What part of your job did you least expect to be doing?
JR: The federal and state laws and all the rules, regulations, fees and paperwork/computer work that is required for a commercial fishery that processes and sells fish. Other things I never thought I’d have to do are state of Wisconsin Department of Natural Resources commercial fish reports, boat licensing, commercial licenses, temperature logs, filleting logs, fish sold logs, wholesale reports, HAACP plans for everything we do. I never expected so much paperwork!
What is one interesting thing you’ve learned about the fish itself?
JR: Fish are totally unpredictable. So many people ask what a “normal” day’s catch is. There is no normal. Every day is different. Some days you’ll get a lot, some days you won’t. It’s never the same. Ever. That goes for whitefish, trout and herring. It would be very interesting to know the fish migration pattern. But I’m glad we don’t. I guess the mystery of where the fish are makes the job more interesting.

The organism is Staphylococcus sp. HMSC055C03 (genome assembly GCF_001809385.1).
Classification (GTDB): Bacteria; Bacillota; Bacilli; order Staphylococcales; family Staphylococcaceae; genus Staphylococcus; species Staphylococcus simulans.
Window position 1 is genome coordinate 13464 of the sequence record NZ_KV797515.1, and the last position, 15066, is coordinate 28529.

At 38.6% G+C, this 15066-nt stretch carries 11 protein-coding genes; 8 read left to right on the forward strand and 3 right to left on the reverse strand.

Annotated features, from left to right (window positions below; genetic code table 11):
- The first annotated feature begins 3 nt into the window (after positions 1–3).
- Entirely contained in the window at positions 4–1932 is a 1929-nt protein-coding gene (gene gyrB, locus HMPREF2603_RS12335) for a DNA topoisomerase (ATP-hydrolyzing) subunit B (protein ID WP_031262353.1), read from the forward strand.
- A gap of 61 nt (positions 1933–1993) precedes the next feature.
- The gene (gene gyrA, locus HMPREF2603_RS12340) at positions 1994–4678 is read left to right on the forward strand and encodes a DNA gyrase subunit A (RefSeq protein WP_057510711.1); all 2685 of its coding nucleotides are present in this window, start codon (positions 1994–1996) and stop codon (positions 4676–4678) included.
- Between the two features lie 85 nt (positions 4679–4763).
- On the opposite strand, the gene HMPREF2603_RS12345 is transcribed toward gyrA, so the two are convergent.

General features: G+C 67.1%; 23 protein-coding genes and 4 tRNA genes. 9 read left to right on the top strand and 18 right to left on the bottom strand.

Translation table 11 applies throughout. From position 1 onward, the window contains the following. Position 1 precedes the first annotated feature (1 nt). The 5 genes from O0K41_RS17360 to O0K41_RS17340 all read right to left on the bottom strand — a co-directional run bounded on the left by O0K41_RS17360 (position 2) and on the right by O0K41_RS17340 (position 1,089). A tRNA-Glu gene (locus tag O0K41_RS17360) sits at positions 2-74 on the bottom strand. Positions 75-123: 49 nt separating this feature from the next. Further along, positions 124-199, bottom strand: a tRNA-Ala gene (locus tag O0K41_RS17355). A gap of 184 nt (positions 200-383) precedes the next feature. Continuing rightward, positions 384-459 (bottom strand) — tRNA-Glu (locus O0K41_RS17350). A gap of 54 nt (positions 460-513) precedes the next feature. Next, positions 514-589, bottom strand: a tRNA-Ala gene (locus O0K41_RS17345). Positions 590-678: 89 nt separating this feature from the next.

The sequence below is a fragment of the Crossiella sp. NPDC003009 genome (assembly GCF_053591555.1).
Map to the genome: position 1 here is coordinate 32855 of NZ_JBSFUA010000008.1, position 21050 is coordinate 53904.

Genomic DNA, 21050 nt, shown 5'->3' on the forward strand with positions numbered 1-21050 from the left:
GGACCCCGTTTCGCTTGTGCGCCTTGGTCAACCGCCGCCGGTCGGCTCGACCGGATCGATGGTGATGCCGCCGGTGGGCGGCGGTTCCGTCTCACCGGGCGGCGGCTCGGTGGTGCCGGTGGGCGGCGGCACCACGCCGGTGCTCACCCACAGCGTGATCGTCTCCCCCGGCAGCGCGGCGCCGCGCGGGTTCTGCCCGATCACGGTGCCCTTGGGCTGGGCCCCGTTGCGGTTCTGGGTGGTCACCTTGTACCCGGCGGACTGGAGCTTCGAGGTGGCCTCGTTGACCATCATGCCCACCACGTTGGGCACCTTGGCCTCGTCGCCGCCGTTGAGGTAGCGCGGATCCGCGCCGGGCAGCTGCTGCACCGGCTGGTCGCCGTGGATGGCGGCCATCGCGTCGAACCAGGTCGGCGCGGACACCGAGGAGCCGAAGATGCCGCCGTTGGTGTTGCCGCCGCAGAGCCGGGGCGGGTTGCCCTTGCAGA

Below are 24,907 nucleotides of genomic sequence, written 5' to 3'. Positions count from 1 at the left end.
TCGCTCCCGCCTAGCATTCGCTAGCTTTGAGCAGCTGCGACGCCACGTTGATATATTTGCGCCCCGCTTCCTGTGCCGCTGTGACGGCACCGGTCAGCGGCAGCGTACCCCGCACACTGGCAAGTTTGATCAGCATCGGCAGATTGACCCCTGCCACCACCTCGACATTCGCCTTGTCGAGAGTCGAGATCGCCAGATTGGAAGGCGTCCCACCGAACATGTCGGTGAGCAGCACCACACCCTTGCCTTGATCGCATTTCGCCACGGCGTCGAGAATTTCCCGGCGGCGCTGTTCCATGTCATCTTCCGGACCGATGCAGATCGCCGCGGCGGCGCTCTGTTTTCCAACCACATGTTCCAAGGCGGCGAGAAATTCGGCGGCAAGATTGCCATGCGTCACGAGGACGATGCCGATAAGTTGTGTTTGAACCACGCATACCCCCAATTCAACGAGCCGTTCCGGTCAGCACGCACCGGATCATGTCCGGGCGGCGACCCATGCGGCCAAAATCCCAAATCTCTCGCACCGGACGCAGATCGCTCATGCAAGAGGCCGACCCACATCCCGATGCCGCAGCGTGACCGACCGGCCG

What is one thing you would like consumers to know about how your fish are harvested or raised?
JR: They are NOT caught on hook and line! We use gill nets or live-trap nets to fish. The gear is designed to either let the smaller fish through the webbing or we hand-grade the fish and throw the small ones back. We also lift our nets every day, so the fish are alive and can be thrown back to swim away. We also process fish fillets every day, especially in the warmer months of spring and summer. So when customers ask us how fresh the fish is, I like to say, “You won’t get fresher fish unless you’ve caught it yourself.”
When someone asks you if your fish (fisheries) is sustainable, how do you reply?
JR: Yes. Wisconsin state laws shut down the fishery during certain times of the year so the fish can spawn. We are totally onboard with that. You don’t want to put yourself out of a job, after all. We have a limit on how much lake trout we can catch and also size limits. Lake trout is the only “sport fish” we can keep.
What is your connection to Sea Grant?
JR: I have received the Minnesota and Wisconsin Sea Grant newsletters for years now because of my interest in the Great Lakes fisheries. When the “Eat Wisconsin Fish” promotions came out in 2014, I sent away to receive the promotional materials. We were all delighted and surprised to see the Halvorson boats in the promotional flyer. We had no idea!
Interview has been condensed and edited.